In an effort to raise awareness about free HIV testing and dispel stigma sometimes associated with HIV, a new multi-media campaign encourages members of the African American community to take control of their health.
“If you know your HIV status, you can protect yourself and others,” said Ryan Combs, Ph.D., M.A., assistant professor, University of Louisville School of Public Health & Information Sciences and Commonwealth Institute of Kentucky scholar. “Everyone between the ages of 13 and 64 should get tested for HIV at least once. If you are HIV positive, there are treatments that can help you live a long and healthy life.”
Combs, along with other public health faculty and students, community members, and health care and public health professionals, developed the ‘We’re in Control Now’ campaign utilizing community-based participatory research. Residents are invited to join the conversation on social media using #CTRLNow.
The messages, communicated through radio ads, posters in West Louisville bus shelters and social media encourages members of the African American community to seek out free HIV testing through the Louisville Metro Department of Public Health and Wellness, 502-574-5600, or Volunteers of America, 502-635-4505.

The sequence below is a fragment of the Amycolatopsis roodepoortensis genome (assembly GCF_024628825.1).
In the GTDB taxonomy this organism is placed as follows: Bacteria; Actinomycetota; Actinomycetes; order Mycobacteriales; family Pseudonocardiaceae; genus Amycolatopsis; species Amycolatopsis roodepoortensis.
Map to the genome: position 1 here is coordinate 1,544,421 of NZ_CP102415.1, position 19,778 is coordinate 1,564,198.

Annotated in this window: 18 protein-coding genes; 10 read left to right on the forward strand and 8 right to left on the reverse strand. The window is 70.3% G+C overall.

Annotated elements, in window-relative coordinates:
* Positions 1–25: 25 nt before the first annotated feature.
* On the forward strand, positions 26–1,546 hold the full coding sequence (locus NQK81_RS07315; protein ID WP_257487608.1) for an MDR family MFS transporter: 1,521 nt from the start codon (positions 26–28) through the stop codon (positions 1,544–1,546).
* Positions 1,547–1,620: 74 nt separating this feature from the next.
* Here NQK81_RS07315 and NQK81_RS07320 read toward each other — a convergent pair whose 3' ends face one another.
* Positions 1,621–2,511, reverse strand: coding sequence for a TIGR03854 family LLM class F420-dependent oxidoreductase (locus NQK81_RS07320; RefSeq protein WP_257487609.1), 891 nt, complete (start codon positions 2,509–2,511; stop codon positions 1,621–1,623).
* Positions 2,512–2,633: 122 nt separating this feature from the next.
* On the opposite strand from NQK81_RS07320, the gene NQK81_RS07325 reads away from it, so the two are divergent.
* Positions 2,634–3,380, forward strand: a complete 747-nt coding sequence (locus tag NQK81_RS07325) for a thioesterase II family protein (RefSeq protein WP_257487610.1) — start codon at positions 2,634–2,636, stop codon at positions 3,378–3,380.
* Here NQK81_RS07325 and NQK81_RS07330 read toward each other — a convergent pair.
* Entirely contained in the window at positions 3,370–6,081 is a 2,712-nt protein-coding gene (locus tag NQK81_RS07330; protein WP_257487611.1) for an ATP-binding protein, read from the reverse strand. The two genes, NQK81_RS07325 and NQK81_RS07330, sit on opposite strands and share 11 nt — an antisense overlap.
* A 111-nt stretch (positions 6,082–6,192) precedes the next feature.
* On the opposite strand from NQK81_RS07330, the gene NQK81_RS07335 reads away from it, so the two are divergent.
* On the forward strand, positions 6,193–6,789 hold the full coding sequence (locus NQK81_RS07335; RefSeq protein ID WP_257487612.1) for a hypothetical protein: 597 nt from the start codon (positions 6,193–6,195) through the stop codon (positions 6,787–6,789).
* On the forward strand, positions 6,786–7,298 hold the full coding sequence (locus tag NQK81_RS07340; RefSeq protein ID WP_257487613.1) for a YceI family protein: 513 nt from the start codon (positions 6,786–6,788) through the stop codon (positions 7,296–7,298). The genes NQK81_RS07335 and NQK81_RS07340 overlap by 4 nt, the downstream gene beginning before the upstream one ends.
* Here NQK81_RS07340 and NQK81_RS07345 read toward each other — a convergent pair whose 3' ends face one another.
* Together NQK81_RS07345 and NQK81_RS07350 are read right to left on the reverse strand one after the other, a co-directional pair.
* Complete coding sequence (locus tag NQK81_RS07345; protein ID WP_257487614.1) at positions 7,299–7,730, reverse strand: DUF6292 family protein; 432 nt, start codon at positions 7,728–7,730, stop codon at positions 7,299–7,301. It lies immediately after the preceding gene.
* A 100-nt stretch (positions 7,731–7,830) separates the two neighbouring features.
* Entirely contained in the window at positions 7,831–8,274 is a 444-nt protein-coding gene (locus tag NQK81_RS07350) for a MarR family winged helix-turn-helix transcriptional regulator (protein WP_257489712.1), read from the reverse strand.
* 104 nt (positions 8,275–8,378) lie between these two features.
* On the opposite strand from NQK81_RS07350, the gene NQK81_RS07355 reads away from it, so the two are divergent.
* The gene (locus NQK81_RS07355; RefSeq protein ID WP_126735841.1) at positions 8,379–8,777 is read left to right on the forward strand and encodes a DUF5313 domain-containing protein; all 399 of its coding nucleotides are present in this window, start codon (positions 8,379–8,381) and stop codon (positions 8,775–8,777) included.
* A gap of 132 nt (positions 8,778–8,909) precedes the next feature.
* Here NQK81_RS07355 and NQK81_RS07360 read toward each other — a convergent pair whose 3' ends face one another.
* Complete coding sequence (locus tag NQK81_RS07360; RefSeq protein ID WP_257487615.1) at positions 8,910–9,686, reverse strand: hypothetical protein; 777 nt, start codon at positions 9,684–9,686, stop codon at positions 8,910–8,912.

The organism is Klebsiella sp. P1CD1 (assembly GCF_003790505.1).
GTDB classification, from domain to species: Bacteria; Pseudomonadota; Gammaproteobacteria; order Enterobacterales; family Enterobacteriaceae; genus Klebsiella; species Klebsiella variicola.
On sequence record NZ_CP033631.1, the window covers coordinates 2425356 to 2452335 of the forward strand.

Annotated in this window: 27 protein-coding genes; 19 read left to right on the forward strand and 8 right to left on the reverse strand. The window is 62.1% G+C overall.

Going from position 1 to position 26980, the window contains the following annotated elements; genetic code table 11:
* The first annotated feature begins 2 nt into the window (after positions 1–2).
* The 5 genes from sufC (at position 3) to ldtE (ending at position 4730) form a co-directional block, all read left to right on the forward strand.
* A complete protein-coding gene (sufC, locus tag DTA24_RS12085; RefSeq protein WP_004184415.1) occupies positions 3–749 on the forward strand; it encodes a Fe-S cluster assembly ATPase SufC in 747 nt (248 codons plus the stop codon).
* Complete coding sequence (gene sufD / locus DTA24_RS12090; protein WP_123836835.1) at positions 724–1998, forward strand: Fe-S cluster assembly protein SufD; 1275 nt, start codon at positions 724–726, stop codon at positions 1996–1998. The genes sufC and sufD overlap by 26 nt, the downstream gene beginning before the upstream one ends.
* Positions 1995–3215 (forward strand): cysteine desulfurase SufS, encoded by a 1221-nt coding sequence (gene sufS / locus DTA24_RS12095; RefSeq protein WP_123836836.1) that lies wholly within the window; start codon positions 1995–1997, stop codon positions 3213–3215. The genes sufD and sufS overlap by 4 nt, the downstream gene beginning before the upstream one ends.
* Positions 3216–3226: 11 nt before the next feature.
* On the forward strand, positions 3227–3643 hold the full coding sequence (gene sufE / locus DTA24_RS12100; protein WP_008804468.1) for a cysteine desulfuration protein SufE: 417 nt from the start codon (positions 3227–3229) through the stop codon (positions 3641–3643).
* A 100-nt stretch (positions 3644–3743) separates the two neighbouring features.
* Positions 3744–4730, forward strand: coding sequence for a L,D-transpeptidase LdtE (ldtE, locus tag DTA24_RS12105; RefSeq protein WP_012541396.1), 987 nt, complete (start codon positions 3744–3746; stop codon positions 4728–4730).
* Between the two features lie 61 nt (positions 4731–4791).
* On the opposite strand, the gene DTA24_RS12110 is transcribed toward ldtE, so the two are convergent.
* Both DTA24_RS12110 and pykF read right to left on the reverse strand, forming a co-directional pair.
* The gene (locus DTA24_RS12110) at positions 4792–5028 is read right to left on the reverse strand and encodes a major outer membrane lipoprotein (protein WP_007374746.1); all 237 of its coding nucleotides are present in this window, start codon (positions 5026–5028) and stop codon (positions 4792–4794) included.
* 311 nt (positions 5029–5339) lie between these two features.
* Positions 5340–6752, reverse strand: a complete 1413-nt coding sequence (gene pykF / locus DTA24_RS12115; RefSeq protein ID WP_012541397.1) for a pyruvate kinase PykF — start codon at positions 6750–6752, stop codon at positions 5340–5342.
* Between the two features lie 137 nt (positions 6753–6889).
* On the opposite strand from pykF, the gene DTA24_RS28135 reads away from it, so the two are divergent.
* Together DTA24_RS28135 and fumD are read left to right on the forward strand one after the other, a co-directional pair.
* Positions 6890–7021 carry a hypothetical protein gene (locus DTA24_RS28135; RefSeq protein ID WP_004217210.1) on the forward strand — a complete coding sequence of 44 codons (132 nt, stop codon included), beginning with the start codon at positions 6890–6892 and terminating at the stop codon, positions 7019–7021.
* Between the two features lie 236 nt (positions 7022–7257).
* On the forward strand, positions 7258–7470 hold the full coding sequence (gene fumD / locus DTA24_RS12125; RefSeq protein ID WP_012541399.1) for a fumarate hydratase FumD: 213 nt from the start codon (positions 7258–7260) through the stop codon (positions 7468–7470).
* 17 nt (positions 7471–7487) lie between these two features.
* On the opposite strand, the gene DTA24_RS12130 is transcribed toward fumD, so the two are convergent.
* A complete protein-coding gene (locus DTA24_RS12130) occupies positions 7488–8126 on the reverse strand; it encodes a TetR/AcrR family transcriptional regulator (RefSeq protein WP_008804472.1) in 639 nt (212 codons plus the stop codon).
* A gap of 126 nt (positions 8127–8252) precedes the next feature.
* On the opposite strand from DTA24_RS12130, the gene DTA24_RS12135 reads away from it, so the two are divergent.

“People living with HIV are valued members of the community. In some ways, HIV stigma can be worse than the disease itself,” Combs said.
The Centers for Disease Control and Prevention estimates 1 in 20 African American men will be affected by HIV compared to 1 in 132 White men, and an estimated 1 in 48 African American women will experience HIV compared to 1 in 880 White women.
HIV is one of several topics Combs and his research team have explored since 2017 as part of the health literacy research project funded through the Jewish Heritage Fund for Excellence. Other topics include depression and childhood asthma. For more information, visit www.communityresearchlouisville.com.
The HIV campaign continues through Feb. 7, National African American HIV/AIDS Awareness Day. It also coincides with various events throughout Louisville, including the HIV Monologues on Feb. 9 at Hotel Louisville. The event is an outgrowth of UofL’s Cooperative Consortium for Transdisciplinary Social Justice Research initiative that worked with actors and a group of older HIV positive African Americans to develop monologues focusing on the experiences of the HIV positive. For more information, follow this link.